to run the problem with phast; it would not require the 9 "mixruns" to
account for the dispersion.

(5) Finally, a rate that is of the same scale as the time step will run
faster (less stiff). I've used a rate that should be close to equilibrium
in 10000 seconds. I experimented a little with faster rates and the
accuracy seemed sufficient with the slower (dM/10000) rate. With this rate,
I was able to run the entire simulation in about 6 minutes on an early
pentium IV.


DATABASE ../database/wateq4f.dat
10 Cu_conc0=Tot("Cu")
20 H_conc=ACT("H+")
30 sorbed0 = M
35 moles_cu = cu_conc0 * TOT("water") + sorbed0
#40 print "cell, cu, sorbed, moles_cu: ", cell_no, cu_conc0, sorbed0, moles_cu, time, total_time
50 if (moles_cu <= 1e-14) then goto 350
60 if (Cu_conc0 > 1e-14) then x = log10(Cu_conc0/2) else x = log10(.01*moles_cu/TOT("water"))
#80 print "10^x, 10^x_cu, 10^x_tot", 10^x, Cu_conc0/2, .01*moles_cu/TOT("water")
130 REM loop to calculate equilibrium
140 gosub 500
150 fx1 = fx
160 REM calculate df(x)/dx
165 dx = 1e-7
170 x = x + dx
180 gosub 500
185 fx2 = fx
190 dfx = (fx - fx1)/dx
#200 x = x - dx - fx1/dfx
210 if (ABS(fx1/dfx) < 1) then x = x - dx - fx1/dfx else x = x - dx - (fx1/dfx)/ABS(fx1/dfx)
#220 print "cu_est, sorbed_est, resid, delta, mass_err", 10^x, sorbed, fx1, ABS(fx1/dfx), (10^x*TOT("water") + sorbed) - moles_cu, dfx
230 if ABS(fx1) > 1e-14 then goto 130

#35 rate1=-(0.0001*(Org_xcue1+Org_xcue2)-Kin("Org_xcu"))/10
#335 rate1 = -(sorbed-kin("Org_xcu"))/10     # diff from equilibrium / 10
335 rate1 = -(sorbed-kin("Org_xcu"))/10000     # diff from equilibrium / 10000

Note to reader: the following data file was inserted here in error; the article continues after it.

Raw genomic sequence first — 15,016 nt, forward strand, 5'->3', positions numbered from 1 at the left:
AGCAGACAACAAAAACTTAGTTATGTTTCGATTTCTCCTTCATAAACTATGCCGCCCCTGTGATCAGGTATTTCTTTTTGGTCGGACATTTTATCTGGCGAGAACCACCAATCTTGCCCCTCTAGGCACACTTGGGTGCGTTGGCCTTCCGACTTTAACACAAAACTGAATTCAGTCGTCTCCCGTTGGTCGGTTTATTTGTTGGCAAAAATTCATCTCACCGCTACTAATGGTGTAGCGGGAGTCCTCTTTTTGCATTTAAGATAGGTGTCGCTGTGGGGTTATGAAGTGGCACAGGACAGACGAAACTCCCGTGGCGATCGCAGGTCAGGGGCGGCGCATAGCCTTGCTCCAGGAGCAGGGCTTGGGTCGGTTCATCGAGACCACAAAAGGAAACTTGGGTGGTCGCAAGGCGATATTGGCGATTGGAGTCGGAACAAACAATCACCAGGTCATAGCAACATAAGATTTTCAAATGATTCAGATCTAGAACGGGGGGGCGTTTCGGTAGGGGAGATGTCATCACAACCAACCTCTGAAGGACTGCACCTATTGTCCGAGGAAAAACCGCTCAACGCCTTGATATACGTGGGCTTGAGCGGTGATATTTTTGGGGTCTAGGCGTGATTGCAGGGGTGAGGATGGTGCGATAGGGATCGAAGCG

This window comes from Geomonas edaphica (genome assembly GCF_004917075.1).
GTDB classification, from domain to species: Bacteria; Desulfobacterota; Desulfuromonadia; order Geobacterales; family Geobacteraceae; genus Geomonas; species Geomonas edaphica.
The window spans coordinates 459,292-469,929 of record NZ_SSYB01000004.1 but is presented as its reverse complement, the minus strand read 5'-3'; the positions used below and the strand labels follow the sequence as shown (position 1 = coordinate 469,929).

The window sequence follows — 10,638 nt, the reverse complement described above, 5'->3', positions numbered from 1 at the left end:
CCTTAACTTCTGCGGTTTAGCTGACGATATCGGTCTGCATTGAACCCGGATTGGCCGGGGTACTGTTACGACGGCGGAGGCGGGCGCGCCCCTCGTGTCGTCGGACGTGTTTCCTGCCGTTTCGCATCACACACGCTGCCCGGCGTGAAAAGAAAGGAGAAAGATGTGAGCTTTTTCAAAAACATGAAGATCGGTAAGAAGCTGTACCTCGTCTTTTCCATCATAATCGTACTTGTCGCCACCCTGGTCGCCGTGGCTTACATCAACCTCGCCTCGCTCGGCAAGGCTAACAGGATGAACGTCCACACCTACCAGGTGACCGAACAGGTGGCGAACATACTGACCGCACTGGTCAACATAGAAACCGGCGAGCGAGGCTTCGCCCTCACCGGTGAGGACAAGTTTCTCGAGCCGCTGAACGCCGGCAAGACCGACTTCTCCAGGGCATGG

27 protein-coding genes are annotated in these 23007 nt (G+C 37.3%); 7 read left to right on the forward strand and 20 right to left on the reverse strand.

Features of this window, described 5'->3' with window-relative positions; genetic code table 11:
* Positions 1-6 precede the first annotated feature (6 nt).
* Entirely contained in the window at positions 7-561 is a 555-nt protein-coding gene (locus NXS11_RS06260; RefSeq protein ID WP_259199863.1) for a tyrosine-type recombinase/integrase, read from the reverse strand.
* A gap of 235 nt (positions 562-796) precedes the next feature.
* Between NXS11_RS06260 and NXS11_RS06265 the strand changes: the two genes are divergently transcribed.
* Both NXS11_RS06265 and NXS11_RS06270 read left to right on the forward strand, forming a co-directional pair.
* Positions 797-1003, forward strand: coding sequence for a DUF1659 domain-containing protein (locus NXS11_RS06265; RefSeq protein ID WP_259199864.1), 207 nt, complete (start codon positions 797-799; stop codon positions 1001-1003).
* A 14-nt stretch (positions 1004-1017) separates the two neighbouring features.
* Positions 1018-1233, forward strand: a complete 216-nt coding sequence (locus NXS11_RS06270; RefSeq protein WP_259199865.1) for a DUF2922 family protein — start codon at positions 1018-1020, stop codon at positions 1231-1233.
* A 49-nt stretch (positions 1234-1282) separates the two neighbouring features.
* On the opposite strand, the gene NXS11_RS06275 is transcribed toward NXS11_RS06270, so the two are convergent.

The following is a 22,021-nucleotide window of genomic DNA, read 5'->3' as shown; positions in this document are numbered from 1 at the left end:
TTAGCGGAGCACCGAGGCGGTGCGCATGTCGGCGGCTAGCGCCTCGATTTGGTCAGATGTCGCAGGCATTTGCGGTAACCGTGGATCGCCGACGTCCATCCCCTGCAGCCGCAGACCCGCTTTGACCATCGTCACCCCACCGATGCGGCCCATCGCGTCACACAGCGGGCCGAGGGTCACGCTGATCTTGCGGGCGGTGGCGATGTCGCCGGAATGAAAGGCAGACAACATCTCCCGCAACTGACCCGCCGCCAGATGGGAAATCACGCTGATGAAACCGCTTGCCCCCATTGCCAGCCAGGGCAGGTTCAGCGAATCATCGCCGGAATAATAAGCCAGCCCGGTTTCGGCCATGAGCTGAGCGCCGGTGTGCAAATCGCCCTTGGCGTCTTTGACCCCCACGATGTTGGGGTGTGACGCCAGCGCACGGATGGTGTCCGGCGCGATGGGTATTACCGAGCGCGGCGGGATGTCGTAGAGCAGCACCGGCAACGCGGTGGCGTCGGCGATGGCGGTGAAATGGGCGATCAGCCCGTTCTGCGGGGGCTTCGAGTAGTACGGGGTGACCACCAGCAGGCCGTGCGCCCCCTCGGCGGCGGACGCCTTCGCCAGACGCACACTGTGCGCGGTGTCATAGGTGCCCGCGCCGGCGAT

# 0.0001--based on the quantity of organic matter
337 put(rate1,1)
340 moles=rate1 * time
345 if ABS(moles) < 1e-14 then moles = 0
350 save moles
360 goto 1000

# calculates sorbed_Cu from cu_conc, H_conc
500 REM x is log10 of Cu concentration
510 Cu_conc = 10^x
520 sorbed = sorbed0 - TOT("water")*(Cu_conc - Cu_conc0)
530 Org_xcue1=4.722*(1.8197*Cu_conc)^0.53/((1.8197*Cu_conc)^0.53+(218.78*H_conc)^0.66) \
540 Org_xcue2=0.8811*(181970086*Cu_conc)^0.36/((181970086*Cu_conc)^0.36+(398107171*H_conc)^0.76) \
550 fx = .0001*(org_xcue1 + org_xcue2) - sorbed
560 return

1000 REM end of program
35 rate1=get(1)
40 moles=-rate1*time
50 save moles

SOLUTION 0  CCA concentration
  units mol/kgw
  pH 7.0 charge
  pe 4
  -water 0.03375
   Na 1
   Cl 1

SOLUTION 1  CCA concentration
  units mol/kgw
  pH 4.0
  pe 4
  -water 0.03375

   Cu(2)  0.123562
   Na 1
   Cl 1.3 charge

SOLUTION 2-16  CCA concentration
  units mol/kgw
  pH 4.0 charge
  pe 4
  -water 0.03375
  Cu  0.00
Na 1
Cl 1

kinetics 1-16
 -runge_k 6
 -Formula  H -2.0 Cu +1
 -m0 0.00
 -m 0.00
 -tol 1e-10
#-Parms 0.1
 -Formula H 0
 -m0 0.1
 -Parms 0.1

  -cells 16
  -shifts  33
  -time_step 30857  #10.5d/28*86400s/d
  -flow_direction forward
  -lengths 16*5e-3
  -boundary_conditions flux flux
  -dispersivities 16*0.012
  -correct_disp true
  -diffusion_coefficient 0.0000
  -punch_cells 16
  -punch_frequency 1
  -warnings false

  -file mao.7.sel
  -selected_out true
  -user_punch true
  -reset false

-headings time    cell  Cu    pH    Org_xcu     Tot_Cu fx
10 Cu_conc=Tot("Cu(2)")
20 H_conc=ACT("H+")
30 Org_xcue1=4.722*(1.8197*Cu_conc)^0.53/((1.8197*Cu_conc)^0.53+(218.78*H_conc)^0.66) \
40 Org_xcue2=0.8811*(181970086*Cu_conc)^0.36/((181970086*Cu_conc)^0.36+(398107171*H_conc)^0.76) \
50 fx = .0001*(org_xcue1 + org_xcue2) - Kin("Org_xcu")
100  PUNCH total_time, cell_no, ToT("Cu"), -LM("H+"),Kin("Org_xcu"), Cu_conc*TOT("water") + KIN("Org_xcu"), fx

10  PUNCH ToT("Cu"), -LM("H+"),Kin("Org_xcu"),Kin("Org_xh")


David Parkhurst (dlpark@xxxxxxxx)
U.S. Geological Survey
Box 25046, MS 413
Denver Federal Center
Denver, CO 80225